Food, Oil and the Environment are issues that are very much intertwined, here Nirmal shares some hard facts.....
[ROCHE CAIMAN 11/04/2008]Suddenly, prices of almost everything have been skyrocketing. People everywhere are getting sticker shock. What’s the problem? Our dependence on oil, a rise in consumerism in formerly “poor” countries, bad environmental practices, climate change, and speculation in money markets have all somehow come together and impacted the global economy.
The world is addicted to oil - a product that is actually a fossil and cannot be produced again. Whilst oil will run out at some point, its prices are also affected not only by what the suppliers, like OPEC, do but by speculators in oil futures in money markets.
The first casualty is the food we import. Food has become costlier because higher oil prices push up production and packaging costs. Transport becomes more expensive as well. Even the prices of locally produced food stuff have risen since utility bills have increased and fertilizers and pesticides based on petroleum derivatives are used.
Rising oil prices are also compelling countries to put agricultural crops such as, soya, palm oil and sugar cane into the production of “environmentally friendly” bio-fuels - ethanol or biodiesel. This leads to shortages of these crops and make them more expensive. The gradual shifting of corn in the United States to biofuel production makes this crop dearer for livestock farmers. The farmers then start to buy alternatives such as sorghum and wheat that are usually cheaper than corn- and drive the prices of these commodities up!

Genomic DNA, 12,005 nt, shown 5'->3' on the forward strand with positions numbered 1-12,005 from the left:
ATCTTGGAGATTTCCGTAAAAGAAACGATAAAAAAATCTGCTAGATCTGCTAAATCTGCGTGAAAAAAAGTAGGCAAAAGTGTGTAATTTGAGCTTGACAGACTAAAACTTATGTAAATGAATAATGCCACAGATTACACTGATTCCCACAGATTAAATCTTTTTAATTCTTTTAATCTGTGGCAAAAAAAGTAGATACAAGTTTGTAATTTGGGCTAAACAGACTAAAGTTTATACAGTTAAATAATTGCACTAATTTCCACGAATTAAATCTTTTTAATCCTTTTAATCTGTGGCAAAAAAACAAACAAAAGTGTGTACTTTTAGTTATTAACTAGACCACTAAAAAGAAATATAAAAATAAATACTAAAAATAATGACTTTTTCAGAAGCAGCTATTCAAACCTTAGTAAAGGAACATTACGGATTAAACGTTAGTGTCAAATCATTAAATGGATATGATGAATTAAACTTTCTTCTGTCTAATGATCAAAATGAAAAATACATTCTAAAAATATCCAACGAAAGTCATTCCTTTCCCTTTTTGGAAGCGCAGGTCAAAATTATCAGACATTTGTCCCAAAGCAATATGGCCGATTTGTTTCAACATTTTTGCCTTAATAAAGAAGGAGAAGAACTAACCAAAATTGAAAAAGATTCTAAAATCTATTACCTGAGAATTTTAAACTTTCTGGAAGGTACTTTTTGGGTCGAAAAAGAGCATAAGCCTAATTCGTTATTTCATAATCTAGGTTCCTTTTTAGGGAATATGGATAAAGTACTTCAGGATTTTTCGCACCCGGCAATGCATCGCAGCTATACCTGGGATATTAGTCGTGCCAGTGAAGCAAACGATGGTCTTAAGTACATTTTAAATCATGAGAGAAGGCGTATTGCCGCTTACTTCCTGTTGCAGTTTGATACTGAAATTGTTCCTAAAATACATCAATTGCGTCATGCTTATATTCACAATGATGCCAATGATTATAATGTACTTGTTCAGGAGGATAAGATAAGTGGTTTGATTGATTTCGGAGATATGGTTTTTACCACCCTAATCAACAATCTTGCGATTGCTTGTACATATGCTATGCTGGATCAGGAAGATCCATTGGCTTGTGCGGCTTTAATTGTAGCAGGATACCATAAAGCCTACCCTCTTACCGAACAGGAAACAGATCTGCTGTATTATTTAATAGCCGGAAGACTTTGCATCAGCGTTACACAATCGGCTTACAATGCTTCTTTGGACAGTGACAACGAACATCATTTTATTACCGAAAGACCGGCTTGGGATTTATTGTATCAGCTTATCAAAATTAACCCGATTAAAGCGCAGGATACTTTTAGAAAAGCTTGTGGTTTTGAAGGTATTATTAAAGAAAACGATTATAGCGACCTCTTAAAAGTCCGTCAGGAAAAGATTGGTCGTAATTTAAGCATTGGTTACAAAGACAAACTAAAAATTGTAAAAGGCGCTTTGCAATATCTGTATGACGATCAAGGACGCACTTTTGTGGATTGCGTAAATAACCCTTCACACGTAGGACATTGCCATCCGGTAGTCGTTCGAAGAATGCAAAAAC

Bad environmental practices and climate-driven changes are also responsible for food price hikes. As I said last week, rice farming has been suffering from poor environmental practices and climate change. Rice yields are falling and rice stocks are at their lowest in more than 30 years. Droughts in Australia and flooding in Argentina, both of which are major livestock producers, have greatly affected production and prices of butter, milk and meat. Failing fisheries and drops in fish catches are causing hardship as fish becomes scarcer and pricier in many countries.
Another phenomenon that Lester Brown of the WorldWatch Institute warned of is the growing affluence of India and China and the rapid rise in their consumption of foodstuffs such as meat and dairy products. Years ago in a paper entitled “Who will Feed China”, Brown warned that if China adopted the same consumption patterns of the West, the world would suffer from huge shortages, prices hikes and other more serious problems.
In general food prices increased about 35 percent in 2007 compared to the previous year. But for some products the increases are far higher. Last year, dairy prices rose 80 percent and grain 42 percent. Families in developing countries spend more than half their income on food. The poor in Africa and elsewhere are therefore particularly at risk. In fact, food riots have erupted in Burkina Faso, Cameroon, Egypt, Ivory Coast, Mauritania, Mozambique and Senegal. The unrest may very well spread.
Agricultural practices and infrastructure need to be radically upgraded. There needs to be improvements in everything from irrigation to storage. But in the end it is environmental sustainability that needs to be examined. The growth in many economies is based on heavy dependence on fossil fuels, unsustainable exploitation of ecosystems and rapid consumption of resources. At some point something has to give. [ENDS]